The Dust Storm (2016): A Love Letter (Review)

Poster for The Dust Storm

Written and co-directed by Ryan Lacen – Anthony Baldino was Ryan’s co-director – The Dust Storm is, primarily, a romance with musical overtones. The film also has its fair share of drama thrown in for the two likable protagonists who rekindle an old love affair in Nashville, the “country music capital of the world.”

Starring Colin O’Donoghue (The RiteOnce Upon a Time) and Kristen Gutoskie (The Vampire DiariesContainmentas Brennan and Nora respectively, the film looks at the two very different people who share the Nashville experience together. After the one-time lovers who broke up seven years previously bump into one another they undertake a journey of self discovery and, for one, self realization.

The young couple spend an intoxicating weekend together bar hopping and attempting to catch the fire that burned so brightly once before. Brennan is a burned out floater who still harbors dreams of writing songs and singing for a living.

Nora is almost over another romantic entanglement and she does not let the dregs of this relationship stop her from pursuing an old love. Of the two, she is the least likely to follow this ship’s passing in the night happenstance to a satisfactory end.

In terms of maturity, Brennan is miles behind Nora and it shows.  The singer/songwriter who turned his back on his preferred career gets caught up in the excitement of Nora.

Set against the bar and club scene of Nashville, where talented singers and performers gravitate to show off their wares, The Dust Storm features musical performances from O’Donoghue and Gutoski.

While the film focusses on the couple and their ups and downs, over a well-oiled time period where drink rules the days and nights of Brennan and Nora,  it is clear that The Dust Storm is a love letter of sorts.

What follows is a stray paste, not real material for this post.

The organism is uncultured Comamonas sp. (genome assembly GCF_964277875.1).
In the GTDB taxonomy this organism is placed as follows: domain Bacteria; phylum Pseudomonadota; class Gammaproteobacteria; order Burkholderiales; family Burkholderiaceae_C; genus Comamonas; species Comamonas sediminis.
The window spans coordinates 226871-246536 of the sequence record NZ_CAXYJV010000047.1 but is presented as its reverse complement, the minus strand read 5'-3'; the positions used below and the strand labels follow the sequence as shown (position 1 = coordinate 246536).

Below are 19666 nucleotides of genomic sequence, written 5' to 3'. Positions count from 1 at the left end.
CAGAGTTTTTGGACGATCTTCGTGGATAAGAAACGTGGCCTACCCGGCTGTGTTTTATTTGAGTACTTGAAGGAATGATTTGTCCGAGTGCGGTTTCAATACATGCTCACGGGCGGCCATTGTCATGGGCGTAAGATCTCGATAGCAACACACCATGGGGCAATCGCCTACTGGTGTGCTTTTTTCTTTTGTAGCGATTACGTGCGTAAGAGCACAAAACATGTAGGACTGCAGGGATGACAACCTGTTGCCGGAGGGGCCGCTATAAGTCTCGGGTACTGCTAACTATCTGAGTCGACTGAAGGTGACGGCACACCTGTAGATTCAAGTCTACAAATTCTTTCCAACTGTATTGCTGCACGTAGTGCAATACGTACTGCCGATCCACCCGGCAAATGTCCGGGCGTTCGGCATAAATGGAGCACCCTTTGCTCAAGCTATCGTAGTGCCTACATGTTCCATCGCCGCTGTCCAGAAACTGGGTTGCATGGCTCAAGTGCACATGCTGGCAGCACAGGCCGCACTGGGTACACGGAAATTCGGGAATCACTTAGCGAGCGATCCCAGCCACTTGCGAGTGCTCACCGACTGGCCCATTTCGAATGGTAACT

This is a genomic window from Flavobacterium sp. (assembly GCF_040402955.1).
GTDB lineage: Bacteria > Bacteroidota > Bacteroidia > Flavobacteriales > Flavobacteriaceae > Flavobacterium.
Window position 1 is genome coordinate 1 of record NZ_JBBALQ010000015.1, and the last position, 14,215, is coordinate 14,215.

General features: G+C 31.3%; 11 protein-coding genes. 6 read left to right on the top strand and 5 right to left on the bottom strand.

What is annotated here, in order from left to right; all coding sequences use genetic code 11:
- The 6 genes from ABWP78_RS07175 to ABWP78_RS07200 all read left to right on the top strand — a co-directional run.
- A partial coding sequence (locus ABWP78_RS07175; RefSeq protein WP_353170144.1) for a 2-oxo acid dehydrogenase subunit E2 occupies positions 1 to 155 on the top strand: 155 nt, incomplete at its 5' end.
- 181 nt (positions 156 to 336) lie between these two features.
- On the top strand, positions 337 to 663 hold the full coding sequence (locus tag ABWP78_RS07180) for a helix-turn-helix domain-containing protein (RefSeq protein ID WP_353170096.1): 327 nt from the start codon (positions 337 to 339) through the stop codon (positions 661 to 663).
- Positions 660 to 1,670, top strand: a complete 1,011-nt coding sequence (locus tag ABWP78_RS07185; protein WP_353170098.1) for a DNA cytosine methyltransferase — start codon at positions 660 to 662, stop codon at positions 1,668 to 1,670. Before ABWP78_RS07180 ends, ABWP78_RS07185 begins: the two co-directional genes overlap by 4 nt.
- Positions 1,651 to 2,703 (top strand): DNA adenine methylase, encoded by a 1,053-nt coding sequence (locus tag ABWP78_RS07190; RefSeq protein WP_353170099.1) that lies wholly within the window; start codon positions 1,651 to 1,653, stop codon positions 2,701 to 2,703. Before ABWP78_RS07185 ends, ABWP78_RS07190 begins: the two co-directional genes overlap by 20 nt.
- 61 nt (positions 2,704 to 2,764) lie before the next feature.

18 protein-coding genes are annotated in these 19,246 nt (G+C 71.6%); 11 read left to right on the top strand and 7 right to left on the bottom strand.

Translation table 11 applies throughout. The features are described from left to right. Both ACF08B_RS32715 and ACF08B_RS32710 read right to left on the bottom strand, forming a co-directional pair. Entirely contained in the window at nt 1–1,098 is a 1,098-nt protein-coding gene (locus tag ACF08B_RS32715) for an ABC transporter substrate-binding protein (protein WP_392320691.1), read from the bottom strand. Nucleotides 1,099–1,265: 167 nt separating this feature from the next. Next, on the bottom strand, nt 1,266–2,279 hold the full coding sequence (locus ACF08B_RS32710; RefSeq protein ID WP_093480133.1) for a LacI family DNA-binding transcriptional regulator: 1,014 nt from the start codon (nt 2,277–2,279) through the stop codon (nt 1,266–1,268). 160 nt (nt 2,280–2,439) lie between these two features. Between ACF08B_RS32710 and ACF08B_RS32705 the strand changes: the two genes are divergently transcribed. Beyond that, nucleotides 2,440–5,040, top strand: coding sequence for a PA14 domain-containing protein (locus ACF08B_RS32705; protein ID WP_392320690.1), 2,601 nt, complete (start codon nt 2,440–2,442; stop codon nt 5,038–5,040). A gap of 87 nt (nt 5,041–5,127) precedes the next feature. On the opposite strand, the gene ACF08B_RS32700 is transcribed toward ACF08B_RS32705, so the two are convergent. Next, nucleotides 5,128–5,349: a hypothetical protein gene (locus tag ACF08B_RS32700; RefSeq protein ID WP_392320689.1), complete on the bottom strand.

Clearly, the writer and co-director has a soft spot in their heart for the music industry, Nashville itself and those “wannabe’s” (like Brennan) who never give up the dream.

If there is a distinct message from the filmmakers it has to be a combination of determination when pursuing one’s chosen profession and that looking too closely at one’s past may be detrimental but it is still necessary.

As Winston Churchill is credited with saying, those who do not study the past are doomed to repeat it. This too is a part of what Lacen and Baldino are saying. Certainly some parts of our own personal journeys are too painful to consider.

The Dust Storm tells us that not only is it okay to relive some parts of our lives but that it is also necessary. The pain of a relationship gone wrong, or two people who desperately want different things while still finding the other attractive, are all things that we have to face.

This long weekend of love, lust, loss and alcohol is an interesting glimpse into the lives of two people who could very easily be seen as “life’s losers.” Both are in a transitional phase of their life and both are searching for something.

The Dust Storm is a 4 star film. It delivers on many different levels. The camera work is spot on and so is the editing. The lighting is crisp where it needs to be and soft as required.

At a running time of 95 minutes, the film could drag, but despite its leisurely pace, The Dust Storm never really drags.  We are interested in these two people and want see how their story ends.

The movie has some very mild violence, a couple of sex scenes and some “adult” language. Have a look at the most recent trailer and see what you think.

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